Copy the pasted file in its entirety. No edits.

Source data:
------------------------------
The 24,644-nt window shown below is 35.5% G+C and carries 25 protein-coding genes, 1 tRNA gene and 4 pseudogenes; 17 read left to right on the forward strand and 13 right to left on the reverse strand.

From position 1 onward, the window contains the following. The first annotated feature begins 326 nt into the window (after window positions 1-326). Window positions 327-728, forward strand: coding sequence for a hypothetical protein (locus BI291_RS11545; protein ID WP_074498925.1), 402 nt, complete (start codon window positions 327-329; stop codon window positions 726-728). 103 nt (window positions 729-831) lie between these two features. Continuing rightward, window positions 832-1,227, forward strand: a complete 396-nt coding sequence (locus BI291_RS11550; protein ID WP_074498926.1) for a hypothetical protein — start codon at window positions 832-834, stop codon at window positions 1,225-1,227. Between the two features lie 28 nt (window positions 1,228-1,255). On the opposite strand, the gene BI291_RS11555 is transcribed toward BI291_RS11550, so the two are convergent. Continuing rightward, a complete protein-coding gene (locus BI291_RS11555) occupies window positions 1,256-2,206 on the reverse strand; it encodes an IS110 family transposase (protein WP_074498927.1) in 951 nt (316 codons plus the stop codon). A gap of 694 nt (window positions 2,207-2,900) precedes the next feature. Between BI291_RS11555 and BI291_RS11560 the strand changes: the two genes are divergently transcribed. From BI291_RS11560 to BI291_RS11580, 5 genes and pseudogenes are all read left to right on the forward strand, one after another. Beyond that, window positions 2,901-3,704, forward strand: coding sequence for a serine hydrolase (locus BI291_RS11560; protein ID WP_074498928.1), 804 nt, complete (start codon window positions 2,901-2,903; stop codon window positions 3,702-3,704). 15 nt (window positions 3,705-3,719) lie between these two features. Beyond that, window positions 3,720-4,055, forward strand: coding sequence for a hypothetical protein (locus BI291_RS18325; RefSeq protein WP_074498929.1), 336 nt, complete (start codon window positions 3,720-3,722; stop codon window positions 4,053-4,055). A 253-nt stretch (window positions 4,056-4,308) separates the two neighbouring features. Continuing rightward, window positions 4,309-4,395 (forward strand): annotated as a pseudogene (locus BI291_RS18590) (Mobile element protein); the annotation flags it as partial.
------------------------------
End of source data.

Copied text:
The 24,644-nt window shown below is 35.5% G+C and carries 25 protein-coding genes, 1 tRNA gene and 4 pseudogenes; 17 read left to right on the forward strand and 13 right to left on the reverse strand.

From position 1 onward, the window contains the following. The first annotated feature begins 326 nt into the window (after window positions 1-326). Window positions 327-728, forward strand: coding sequence for a hypothetical protein (locus BI291_RS11545; protein ID WP_074498925.1), 402 nt, complete (start codon window positions 327-329; stop codon window positions 726-728). 103 nt (window positions 729-831) lie between these two features. Continuing rightward, window positions 832-1,227, forward strand: a complete 396-nt coding sequence (locus BI291_RS11550; protein ID WP_074498926.1) for a hypothetical protein — start codon at window positions 832-834, stop codon at window positions 1,225-1,227. Between the two features lie 28 nt (window positions 1,228-1,255). On the opposite strand, the gene BI291_RS11555 is transcribed toward BI291_RS11550, so the two are convergent. Continuing rightward, a complete protein-coding gene (locus BI291_RS11555) occupies window positions 1,256-2,206 on the reverse strand; it encodes an IS110 family transposase (protein WP_074498927.1) in 951 nt (316 codons plus the stop codon). A gap of 694 nt (window positions 2,207-2,900) precedes the next feature. Between BI291_RS11555 and BI291_RS11560 the strand changes: the two genes are divergently transcribed. From BI291_RS11560 to BI291_RS11580, 5 genes and pseudogenes are all read left to right on the forward strand, one after another. Beyond that, window positions 2,901-3,704, forward strand: coding sequence for a serine hydrolase (locus BI291_RS11560; protein ID WP_074498928.1), 804 nt, complete (start codon window positions 2,901-2,903; stop codon window positions 3,702-3,704). 15 nt (window positions 3,705-3,719) lie between these two features. Beyond that, window positions 3,720-4,055, forward strand: coding sequence for a hypothetical protein (locus BI291_RS18325; RefSeq protein WP_074498929.1), 336 nt, complete (start codon window positions 3,720-3,722; stop codon window positions 4,053-4,055). A 253-nt stretch (window positions 4,056-4,308) separates the two neighbouring features. Continuing rightward, window positions 4,309-4,395 (forward strand): annotated as a pseudogene (locus BI291_RS18590) (Mobile element protein); the annotation flags it as partial.